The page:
Dog Park Experience
In our puppy preschool, we remind our puppy guardians that it is too young for puppies to be exercising in a dog park. Often, humans get really fixated on the notion that dogs need exercise no matter what, which is too much of a generalisation. A puppy needs to play and needs a small area to play in and should not be let off loose in a dog park. They will run too much, risk mixing with dogs who are potentially not vaccinated at an age when they do not have the immunity to cope, and also by overexercising, damage tendons and joints permanently, impacting on physical health as a grown up.
On the positive side, there is still plenty that can be done around a dog park for your puppy’s socialisation rather than thinking about exercise. The truth is that everything in a puppy’s life should be catering to socialisation – building lots of short and safe and managed experiences of the real world that will build a foundation for later life.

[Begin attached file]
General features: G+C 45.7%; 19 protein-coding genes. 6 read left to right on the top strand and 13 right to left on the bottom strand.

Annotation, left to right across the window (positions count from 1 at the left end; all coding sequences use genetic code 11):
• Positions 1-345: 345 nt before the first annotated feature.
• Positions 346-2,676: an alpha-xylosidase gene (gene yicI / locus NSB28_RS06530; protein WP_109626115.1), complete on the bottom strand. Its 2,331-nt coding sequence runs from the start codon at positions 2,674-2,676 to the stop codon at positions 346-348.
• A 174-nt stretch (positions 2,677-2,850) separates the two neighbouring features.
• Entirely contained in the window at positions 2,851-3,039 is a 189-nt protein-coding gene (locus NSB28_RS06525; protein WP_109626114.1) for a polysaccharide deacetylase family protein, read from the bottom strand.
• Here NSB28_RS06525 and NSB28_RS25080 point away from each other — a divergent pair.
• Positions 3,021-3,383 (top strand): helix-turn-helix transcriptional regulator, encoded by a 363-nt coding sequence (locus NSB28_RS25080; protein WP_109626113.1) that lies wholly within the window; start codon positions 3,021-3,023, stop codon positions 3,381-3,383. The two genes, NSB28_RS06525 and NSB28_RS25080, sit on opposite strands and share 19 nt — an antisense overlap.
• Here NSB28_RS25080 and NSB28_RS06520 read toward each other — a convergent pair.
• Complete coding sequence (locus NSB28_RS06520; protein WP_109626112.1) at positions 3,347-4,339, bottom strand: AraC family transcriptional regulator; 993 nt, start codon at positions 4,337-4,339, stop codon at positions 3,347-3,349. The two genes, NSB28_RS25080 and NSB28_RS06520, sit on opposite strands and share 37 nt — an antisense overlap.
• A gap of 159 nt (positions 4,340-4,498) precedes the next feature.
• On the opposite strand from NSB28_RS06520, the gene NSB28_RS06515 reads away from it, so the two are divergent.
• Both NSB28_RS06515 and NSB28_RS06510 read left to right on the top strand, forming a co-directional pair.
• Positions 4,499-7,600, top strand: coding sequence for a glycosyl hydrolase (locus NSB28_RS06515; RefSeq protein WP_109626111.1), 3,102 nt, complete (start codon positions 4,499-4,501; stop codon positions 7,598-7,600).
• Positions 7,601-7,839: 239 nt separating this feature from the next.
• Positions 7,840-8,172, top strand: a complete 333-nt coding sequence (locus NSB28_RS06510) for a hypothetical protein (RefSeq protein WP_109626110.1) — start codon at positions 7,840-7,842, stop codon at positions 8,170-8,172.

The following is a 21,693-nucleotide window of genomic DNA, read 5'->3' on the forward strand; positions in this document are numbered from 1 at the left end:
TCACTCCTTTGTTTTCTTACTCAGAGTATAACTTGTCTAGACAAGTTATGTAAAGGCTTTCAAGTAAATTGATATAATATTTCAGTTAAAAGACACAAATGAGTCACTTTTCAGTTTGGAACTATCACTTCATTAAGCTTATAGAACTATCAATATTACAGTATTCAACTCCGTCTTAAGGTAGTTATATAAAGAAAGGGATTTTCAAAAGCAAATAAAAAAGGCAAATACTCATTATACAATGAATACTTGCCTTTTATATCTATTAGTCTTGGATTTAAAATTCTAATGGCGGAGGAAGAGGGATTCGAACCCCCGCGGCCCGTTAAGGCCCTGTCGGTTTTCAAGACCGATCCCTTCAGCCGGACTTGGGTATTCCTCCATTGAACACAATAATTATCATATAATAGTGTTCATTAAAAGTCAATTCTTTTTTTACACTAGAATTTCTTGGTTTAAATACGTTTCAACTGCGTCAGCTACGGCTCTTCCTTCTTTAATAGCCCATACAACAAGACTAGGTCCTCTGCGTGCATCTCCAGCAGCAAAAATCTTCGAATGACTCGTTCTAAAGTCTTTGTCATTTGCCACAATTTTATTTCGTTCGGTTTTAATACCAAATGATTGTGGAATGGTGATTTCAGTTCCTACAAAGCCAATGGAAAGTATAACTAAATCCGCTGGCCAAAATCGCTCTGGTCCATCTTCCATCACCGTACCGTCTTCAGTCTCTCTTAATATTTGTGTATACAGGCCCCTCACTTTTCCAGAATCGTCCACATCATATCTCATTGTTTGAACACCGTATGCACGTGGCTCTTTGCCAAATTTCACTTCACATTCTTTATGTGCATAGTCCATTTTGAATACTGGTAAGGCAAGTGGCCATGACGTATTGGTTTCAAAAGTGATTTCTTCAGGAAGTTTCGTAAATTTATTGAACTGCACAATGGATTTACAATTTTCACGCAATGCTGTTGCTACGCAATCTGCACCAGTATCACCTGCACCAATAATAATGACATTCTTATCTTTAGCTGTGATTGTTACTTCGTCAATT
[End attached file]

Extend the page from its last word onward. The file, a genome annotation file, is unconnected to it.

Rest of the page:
When it comes to a dog park, we take our puppy to the entrance, and let them watch, from a safe distance, the other dogs playing, dogs and guardians walking them in and out through the entrance gate. We do not let them sniff or lick the ground, but we do sit calmly with them, treating them regularly to build a positive association with being on the lead and harness outside of the dog park. The important thing we are doing is building a foundation for going into the dog park later.
By the time they are old enough to go off lead in a dog park they will already know how the entrance works, what the normal smells are, how valuable the gate is for going in and out, and where our vehicle is parked. Just like with humans, having key points of reference allow dogs to navigate through each part of their world with confidence – so we support our puppies in building these into another aspect of their future life.
Victoria Road, Hamilton, NZ
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